Indonesia Stadium

Indonesia Stadium Crush: Are These Tragedies Avoidable?

It happened again. Another devastating crush in a crowded, confined area has left over 130 people dead.

This time it was the Malang region of East Java, Indonesia during a league soccer match between Arema FC and Persebaya Surabaya. After the game, fans clashed with each other and fans (mainly Arema FC) poured out onto the pitch.

Police fired tear gas to contain the chaos, but instead of helping, it caused a rush in which fans tried to flee the scene, crushing others along the way. Unfortunately, this is not the first time such a tragedy has happened.

●             Last year, 10 people died at the Travis Scott festival in the U.S.

●             Two years ago, 45 boys and men were killed in a deadly crush in Meron, Israel.

●             In 2015, more than 2,300 people were killed during the annual Hajj pilgrimage near Mecca, Saudi Arabia, during a ritual known as the “stoning of the devil.” Mecca has been the site of many other crushes in the past several decades.

Unfortunately, there’s a whole list, but it is heartbreaking to read.

Are Crushes and Stampedes Avoidable?

No one goes to a concert, sports match, or religious event and expects to be killed due to overcrowding, panic, or stampeding. However, as these events become more common, we may need to reframe our way of thinking.

In the case of the tragedy in the Indonesia stadium, several factors came into play:

●     The stadium was filled past capacity.

●     The two teams playing are known for rowdy fans; in this case, Arema FC fans (known as Aremania) stormed the pitch, preventing others from reaching the gates.

●     There were several major security failures:

○     Safety rules of the Indonesia stadium dictate that gates must be unlocked 10 minutes before matches end, but that night, several gates were not opened.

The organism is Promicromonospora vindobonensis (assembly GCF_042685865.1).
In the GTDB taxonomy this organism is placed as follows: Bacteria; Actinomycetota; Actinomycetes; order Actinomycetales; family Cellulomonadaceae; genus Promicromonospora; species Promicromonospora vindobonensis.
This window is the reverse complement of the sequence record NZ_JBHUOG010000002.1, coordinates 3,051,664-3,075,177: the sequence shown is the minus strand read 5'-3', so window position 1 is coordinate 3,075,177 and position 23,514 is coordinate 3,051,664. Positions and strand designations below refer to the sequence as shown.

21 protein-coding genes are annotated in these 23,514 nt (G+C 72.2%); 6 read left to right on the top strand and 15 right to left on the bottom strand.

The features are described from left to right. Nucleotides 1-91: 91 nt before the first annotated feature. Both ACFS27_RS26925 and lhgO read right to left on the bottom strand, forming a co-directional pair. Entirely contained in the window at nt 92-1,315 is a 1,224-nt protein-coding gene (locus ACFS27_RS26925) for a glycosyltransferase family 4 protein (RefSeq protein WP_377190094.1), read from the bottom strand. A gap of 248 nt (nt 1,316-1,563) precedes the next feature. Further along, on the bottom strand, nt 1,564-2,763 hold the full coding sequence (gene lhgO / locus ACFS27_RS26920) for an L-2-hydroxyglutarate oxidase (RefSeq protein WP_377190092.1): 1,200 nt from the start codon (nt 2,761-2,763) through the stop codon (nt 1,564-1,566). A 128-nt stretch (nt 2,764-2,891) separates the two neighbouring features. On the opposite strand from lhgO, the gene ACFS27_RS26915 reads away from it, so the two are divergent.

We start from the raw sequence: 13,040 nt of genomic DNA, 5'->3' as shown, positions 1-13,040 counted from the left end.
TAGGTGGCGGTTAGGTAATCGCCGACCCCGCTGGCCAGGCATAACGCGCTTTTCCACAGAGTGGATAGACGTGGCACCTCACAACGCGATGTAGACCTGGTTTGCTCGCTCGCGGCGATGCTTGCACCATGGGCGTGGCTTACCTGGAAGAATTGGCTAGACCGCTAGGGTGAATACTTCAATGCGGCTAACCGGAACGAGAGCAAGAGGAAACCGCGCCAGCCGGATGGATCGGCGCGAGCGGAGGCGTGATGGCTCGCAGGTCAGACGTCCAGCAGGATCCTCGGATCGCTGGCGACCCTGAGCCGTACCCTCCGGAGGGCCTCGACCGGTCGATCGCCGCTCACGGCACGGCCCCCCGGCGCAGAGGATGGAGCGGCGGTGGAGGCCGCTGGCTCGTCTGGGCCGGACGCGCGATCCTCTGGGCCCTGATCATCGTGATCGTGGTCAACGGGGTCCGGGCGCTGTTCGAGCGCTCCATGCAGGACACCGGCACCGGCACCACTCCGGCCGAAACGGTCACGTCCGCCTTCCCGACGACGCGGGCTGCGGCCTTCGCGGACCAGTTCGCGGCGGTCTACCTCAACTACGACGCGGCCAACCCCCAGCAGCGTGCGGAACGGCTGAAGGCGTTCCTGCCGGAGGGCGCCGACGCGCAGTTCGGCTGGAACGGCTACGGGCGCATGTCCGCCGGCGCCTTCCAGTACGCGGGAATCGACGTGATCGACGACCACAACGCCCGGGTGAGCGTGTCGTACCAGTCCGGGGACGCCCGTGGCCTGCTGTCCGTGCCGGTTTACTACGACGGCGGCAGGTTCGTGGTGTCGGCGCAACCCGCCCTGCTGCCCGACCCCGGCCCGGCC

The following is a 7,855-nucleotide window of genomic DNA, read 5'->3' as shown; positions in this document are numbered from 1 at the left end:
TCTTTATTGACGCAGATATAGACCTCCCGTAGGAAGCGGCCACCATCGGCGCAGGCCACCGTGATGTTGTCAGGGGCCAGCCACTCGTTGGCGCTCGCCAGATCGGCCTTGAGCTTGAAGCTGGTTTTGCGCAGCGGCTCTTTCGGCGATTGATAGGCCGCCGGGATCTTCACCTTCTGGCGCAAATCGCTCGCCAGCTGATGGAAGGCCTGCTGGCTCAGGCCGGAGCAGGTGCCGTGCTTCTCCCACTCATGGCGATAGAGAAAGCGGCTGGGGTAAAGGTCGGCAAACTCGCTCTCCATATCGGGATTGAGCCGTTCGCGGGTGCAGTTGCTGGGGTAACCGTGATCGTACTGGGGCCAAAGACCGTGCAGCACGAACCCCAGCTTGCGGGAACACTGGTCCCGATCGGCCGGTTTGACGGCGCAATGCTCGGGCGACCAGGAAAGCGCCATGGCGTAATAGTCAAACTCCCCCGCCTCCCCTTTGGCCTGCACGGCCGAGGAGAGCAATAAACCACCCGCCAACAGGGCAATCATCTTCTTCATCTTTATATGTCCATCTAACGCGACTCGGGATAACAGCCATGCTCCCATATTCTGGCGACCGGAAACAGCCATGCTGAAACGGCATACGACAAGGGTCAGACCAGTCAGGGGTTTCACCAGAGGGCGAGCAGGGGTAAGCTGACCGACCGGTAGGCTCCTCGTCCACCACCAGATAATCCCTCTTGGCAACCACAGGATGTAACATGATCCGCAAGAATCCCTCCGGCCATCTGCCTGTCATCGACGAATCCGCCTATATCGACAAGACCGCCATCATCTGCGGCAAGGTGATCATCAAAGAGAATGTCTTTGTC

○     There were not enough guards.

○     Guards used tear gas, which only exacerbated the chaos. 

Hindsight is always 20/20 — it’s easy to look back at what happened and identify each mistake. The hard part is having 20/20 foresight — the ability to foresee potential dangers and take precautions.

In the future, there is no doubt that Indonesian stadiums will ensure there are enough guards who undergo rigorous training regarding gates and crowd control procedures. Hopefully, stadiums and arenas around the world will double check their own safety protocols to prevent similar tragedies from happening.

Eventgoers, too, must do their part. Staying calm whether your team is winning or losing is crucial. Avoiding crowded situations should also be an option. While this may mean missing out on a concert, sporting event, or religious ritual, it may be better to be safe than sorry.

However, you do not need to miss all your favorite events. If you research an event prior to booking a ticket and trust the security company and venue have the ability to handle crowded situations, you can go. As always, be aware of the crowd, the mood, and note the exits so you can make a fast dash should chaos erupt.

While no one expects to attend an event and end up fighting for their life, crushes and stampedes have become all too common. Security companies, stadiums, arenas, event-goers, and all parties involved must take proper precautions.

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